This book is a collection of oral stories, historical anecdotes, narratives from devotional songs and traditional theatrical performances. The collection weaves together a story about a place, Champaner-Pavagadh, as it would appear to a visitor who is traversing the ruins of the site. The primary source of information for this book has been songs sung during the festival of Navratri; songs for the traditional dance-form, garba; folklores; historical plays; stone inscriptions and coins; fifteenth century historical texts; and the site itself.

Each story is accompanied by a painting. Jaidev Thakur created those paintings, after a close reading of stories. The paintings all have at least one architectural structure as a background, forming the context for the story to unfold. Almost all stories selected for this book are associated with some architectural structure on the site, however ruinous its condition might be.

Extract from the story Halu versus Khorassani

In the outskirts of Champaner, the sultan had created beautiful gardens. When this city was being built, a Khorassani visited the sultan and expressed his willingness to build a garden that would please him immensely. The sultan asked him to select a place, near the city, which he found suitable and ordered his ministers that they should provide the Khorassani with whatever he needs. The Khorassani constructed a beautiful garden with small ponds, fountains and artificial waterfalls. This particular style of landscaping was not prevalent in Gujarat earlier, or for that matter, anywhere in India. The garden turned out to be very beautiful. The sultan was delighted and rewarded the Khorassani with gold and silks for his efforts. The Khorassani, anxious to keep the secret of his fountains and landscape design unknown, employed only ignorant laborers, and would not allow any one to inspect the progress of the work.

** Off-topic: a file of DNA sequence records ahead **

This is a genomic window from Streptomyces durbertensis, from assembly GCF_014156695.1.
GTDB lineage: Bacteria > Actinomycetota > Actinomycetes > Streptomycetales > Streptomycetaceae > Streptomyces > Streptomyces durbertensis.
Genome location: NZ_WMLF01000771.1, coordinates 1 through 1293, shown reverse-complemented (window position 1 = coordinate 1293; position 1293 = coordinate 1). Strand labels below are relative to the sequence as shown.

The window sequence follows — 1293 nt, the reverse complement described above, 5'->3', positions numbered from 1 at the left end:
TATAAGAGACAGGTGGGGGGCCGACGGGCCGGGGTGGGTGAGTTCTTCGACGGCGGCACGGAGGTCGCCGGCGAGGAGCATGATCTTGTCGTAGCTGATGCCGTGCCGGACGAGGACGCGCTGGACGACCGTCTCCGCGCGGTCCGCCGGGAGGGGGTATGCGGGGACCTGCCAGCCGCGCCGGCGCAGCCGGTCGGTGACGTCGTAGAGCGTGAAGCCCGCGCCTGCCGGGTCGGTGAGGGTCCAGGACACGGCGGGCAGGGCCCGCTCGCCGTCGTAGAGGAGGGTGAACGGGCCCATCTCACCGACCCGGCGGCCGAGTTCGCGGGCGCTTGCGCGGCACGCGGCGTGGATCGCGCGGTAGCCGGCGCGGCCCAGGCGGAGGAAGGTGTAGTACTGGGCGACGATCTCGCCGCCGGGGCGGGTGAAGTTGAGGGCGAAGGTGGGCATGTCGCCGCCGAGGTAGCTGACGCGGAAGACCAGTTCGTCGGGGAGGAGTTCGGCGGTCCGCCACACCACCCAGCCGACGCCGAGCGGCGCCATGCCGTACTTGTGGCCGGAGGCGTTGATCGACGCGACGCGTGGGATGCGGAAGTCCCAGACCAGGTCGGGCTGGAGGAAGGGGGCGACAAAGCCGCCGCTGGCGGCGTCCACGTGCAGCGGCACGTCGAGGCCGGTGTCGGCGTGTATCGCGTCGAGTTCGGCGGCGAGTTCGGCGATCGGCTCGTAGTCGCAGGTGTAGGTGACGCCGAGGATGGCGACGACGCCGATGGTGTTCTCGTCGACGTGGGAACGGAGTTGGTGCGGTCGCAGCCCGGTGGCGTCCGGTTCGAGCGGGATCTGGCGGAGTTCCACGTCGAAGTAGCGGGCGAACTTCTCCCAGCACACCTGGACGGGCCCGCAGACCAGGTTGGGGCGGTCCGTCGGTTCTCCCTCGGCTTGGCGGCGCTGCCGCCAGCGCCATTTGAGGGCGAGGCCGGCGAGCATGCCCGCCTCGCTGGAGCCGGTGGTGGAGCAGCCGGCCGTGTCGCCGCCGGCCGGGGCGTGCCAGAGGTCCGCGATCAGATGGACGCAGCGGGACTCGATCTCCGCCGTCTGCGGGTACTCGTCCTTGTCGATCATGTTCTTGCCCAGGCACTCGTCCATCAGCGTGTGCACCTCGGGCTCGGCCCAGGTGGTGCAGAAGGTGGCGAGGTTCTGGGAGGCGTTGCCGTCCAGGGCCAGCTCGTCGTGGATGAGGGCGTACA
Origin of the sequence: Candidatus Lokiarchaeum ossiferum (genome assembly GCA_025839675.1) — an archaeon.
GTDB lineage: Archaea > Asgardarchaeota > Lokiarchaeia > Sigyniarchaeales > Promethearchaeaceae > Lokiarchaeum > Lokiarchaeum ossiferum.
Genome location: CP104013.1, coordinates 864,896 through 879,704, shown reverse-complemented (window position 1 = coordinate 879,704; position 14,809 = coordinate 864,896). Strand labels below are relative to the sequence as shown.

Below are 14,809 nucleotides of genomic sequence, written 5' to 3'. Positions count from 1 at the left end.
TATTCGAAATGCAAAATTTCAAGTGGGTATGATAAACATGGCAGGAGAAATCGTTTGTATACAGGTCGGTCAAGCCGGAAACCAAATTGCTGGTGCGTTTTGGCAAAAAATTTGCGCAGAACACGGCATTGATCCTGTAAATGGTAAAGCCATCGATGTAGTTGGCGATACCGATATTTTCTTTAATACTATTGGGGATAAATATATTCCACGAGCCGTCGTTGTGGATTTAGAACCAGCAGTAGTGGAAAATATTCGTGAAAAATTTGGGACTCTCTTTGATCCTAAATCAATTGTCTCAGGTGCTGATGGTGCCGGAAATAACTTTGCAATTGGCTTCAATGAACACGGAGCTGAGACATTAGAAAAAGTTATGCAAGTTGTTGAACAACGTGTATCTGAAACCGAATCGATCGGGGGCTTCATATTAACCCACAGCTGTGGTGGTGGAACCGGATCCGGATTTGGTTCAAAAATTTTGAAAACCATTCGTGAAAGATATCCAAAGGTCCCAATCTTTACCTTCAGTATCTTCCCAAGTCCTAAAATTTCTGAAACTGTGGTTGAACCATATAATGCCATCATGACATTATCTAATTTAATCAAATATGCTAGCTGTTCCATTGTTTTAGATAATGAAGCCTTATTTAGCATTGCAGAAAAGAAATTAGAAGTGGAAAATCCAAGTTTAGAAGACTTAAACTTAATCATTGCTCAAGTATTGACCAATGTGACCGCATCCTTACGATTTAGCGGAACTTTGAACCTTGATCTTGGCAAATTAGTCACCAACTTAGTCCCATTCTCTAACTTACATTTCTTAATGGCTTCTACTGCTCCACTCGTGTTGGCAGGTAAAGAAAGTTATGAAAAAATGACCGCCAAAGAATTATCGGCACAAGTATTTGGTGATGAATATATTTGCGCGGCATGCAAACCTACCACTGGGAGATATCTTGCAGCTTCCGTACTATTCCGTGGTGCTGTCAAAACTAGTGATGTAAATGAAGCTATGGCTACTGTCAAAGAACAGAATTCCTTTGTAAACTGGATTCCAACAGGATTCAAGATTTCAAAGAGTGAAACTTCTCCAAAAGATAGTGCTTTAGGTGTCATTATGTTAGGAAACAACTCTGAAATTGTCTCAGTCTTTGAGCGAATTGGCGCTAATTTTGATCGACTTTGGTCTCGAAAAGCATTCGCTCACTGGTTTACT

Soon afterwards, Halu, a Gujarati carpenter, approached the sultan and requested that if he be allowed, he could create a garden rivaling the splendor of the Khorassni’’s garden. The sultan gave him permission and soon Halu was able to lay out a garden which excelled that of Khorassani. This surprised the sultan. He asked Halu…